E-safety is a big topic. It’s big in the sense of being in everyone’s minds whenever they hear “technology” and “young person” in the same sentence. And it’s big in the sense of how much it covers: not just the usual, and possibly over-stressed, issue of “stranger danger” on social networks, but also other activities such as ‘sexting’ and breaching copyright online.
We do tend to think of digital safety in terms of victims or potential victims. But youngsters, especially older ones, can do quite a bit themselves to keep themselves out of trouble – if they know how. Teachers and parents have a huge role to play as well, especially as far as younger children are concerned.
However, there is a bit of a problem: teachers and parents don’t necessarily know all the answers. For example, do you know what online piracy looks like? It isn’t confined to the obvious, like downloading movies, putting them on a DVD and selling them at a car boot sale. A lot of it is rather more subtle, even innocuous.
Some teachers and parents may feel overwhelmed by it all. Say “cyberbullying”, and their eyes glaze over. “I don’t know anything about technology”, they say. “Whenever I have a problem, I ask my five year old how to fix it.”
Well, here is the good news: whether you’re unsure of yourself, or downright terrified, there is help available. On Tuesday 5th February, Safer Internet Day celebrates its 10th birthday. As you may know, there are lots of organisations concerned with e-safety in one form or another. Safer Internet Day brings them together through activities and resources.
Some of these are, to be frank, rather dry. Lesson plans that rely heavily on reading large tracts of text seem somewhat archaic. But the posters are colourful and make a good focal point for discussion.
There is a very good quiz available, on the subject of online piracy. I am ashamed to say that I did not achieve full marks. There were a couple of questions where I failed to select all the examples of piracy. And that, really, is the whole point of the quiz. Most of us aspire to be fine, upstanding citizens, but may breach some rules by accident.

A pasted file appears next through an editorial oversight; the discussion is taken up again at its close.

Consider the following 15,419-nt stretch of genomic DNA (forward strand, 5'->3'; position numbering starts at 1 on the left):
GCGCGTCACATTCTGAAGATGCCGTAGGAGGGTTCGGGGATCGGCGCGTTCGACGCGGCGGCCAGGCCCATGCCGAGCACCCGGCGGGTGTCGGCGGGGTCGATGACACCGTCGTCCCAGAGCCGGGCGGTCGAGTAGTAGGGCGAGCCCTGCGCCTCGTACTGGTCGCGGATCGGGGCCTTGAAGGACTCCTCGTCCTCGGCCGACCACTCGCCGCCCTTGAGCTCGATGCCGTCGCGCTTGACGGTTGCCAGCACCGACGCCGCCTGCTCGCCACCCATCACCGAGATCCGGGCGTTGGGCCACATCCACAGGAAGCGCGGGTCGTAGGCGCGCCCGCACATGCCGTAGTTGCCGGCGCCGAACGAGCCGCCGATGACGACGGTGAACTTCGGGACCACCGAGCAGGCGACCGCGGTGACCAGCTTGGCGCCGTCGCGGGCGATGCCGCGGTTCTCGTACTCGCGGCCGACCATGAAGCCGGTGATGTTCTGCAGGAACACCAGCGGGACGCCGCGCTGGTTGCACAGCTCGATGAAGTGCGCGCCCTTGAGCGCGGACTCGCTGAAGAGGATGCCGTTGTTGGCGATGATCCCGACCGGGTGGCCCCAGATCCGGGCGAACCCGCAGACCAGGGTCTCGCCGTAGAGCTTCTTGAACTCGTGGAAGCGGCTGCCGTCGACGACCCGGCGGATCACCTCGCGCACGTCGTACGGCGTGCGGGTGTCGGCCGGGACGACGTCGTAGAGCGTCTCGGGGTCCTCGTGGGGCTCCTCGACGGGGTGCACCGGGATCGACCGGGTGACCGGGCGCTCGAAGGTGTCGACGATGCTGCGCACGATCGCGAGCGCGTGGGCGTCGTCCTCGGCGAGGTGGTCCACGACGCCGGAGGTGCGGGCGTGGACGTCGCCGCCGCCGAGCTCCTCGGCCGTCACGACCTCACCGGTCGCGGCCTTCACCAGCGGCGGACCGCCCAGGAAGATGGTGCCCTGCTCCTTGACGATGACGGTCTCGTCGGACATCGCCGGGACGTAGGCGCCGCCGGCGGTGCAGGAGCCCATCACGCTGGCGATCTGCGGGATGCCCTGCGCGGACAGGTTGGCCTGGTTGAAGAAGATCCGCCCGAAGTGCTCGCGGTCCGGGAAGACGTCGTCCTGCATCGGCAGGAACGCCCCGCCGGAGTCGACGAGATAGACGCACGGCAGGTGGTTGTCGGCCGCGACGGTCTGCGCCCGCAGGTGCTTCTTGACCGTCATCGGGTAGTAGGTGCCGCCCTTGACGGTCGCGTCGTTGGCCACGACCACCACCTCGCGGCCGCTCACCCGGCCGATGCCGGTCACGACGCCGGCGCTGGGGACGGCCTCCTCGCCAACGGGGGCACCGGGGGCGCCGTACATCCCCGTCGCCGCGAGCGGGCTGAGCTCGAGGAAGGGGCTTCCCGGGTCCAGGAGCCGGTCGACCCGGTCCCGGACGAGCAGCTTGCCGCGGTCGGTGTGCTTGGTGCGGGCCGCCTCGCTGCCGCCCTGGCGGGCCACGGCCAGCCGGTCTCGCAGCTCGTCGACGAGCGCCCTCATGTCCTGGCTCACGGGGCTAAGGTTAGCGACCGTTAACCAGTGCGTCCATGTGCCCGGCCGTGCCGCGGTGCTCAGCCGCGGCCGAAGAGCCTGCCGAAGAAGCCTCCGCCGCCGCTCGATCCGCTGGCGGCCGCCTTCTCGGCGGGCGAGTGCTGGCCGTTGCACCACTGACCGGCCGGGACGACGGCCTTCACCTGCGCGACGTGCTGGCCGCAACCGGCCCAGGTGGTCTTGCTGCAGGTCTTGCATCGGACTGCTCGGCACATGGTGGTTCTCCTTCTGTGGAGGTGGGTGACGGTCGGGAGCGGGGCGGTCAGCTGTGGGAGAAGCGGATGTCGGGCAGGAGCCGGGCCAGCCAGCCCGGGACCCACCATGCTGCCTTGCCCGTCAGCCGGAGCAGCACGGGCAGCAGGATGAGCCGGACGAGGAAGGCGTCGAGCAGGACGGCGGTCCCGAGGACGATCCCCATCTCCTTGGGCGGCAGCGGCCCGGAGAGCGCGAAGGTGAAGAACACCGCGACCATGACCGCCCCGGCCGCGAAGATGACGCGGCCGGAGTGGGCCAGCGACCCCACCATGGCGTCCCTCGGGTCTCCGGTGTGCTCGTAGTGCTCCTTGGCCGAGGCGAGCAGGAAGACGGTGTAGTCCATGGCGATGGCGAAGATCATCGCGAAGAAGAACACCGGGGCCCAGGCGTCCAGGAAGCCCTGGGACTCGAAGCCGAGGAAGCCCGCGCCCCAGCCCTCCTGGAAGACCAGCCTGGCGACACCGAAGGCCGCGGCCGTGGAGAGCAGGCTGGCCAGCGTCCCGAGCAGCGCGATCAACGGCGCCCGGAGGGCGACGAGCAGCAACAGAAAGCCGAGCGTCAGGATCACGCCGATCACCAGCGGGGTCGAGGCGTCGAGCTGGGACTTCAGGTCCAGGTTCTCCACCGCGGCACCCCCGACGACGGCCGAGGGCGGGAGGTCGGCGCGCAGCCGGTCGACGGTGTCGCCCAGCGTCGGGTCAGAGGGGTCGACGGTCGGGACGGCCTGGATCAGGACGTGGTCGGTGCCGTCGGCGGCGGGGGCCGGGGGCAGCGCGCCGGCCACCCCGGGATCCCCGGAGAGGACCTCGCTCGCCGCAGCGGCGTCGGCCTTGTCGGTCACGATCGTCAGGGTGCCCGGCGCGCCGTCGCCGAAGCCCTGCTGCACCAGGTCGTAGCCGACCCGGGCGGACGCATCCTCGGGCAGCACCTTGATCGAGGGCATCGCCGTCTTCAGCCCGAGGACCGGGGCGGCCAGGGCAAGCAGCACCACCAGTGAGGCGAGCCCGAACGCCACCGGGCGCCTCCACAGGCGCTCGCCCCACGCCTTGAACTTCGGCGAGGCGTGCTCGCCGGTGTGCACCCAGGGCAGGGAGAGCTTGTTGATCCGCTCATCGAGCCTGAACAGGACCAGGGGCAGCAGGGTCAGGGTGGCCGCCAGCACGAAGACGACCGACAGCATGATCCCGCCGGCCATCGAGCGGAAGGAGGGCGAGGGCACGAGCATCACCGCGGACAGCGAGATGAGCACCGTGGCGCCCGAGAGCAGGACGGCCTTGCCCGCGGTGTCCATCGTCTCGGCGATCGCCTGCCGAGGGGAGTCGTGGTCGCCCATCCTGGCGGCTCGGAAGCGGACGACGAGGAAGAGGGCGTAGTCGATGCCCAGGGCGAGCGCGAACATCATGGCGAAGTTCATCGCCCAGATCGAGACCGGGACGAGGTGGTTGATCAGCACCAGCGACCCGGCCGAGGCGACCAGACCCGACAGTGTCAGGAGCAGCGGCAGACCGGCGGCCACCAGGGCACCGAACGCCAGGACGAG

Also available on the site is a very useful guide about sexting – not how to do it, I hasten to add, but what to do if you already have. It’s immensely practical and supportive, while not over-sugaring the pill. It was a pleasant surprise to discover that if someone under the age of 18 sends an inappropriate photo of him or herself, they will be treated as victims in the first instance, even though technically they have distributed child pornography.
Teachers have a pivotal role to play, standing as they do between the children on the one hand and parents on the other. They might, for example, point parents to the section on the Safer Internet Day website that deals with how to set up parental controls on their home computer.
Schools can get involved in all kinds of ways. It is definitely worth taking some time to explore the Safer Internet Day website. In particular take a look at http://www.saferinternet.org.uk/safer-internet-day/2013, which is a portal for several types of activity, and http://www.saferinternetday.org/web/guest/home, which is the Safer Internet Day’s home page. RM also have some resources available on the E-Safety section of the site.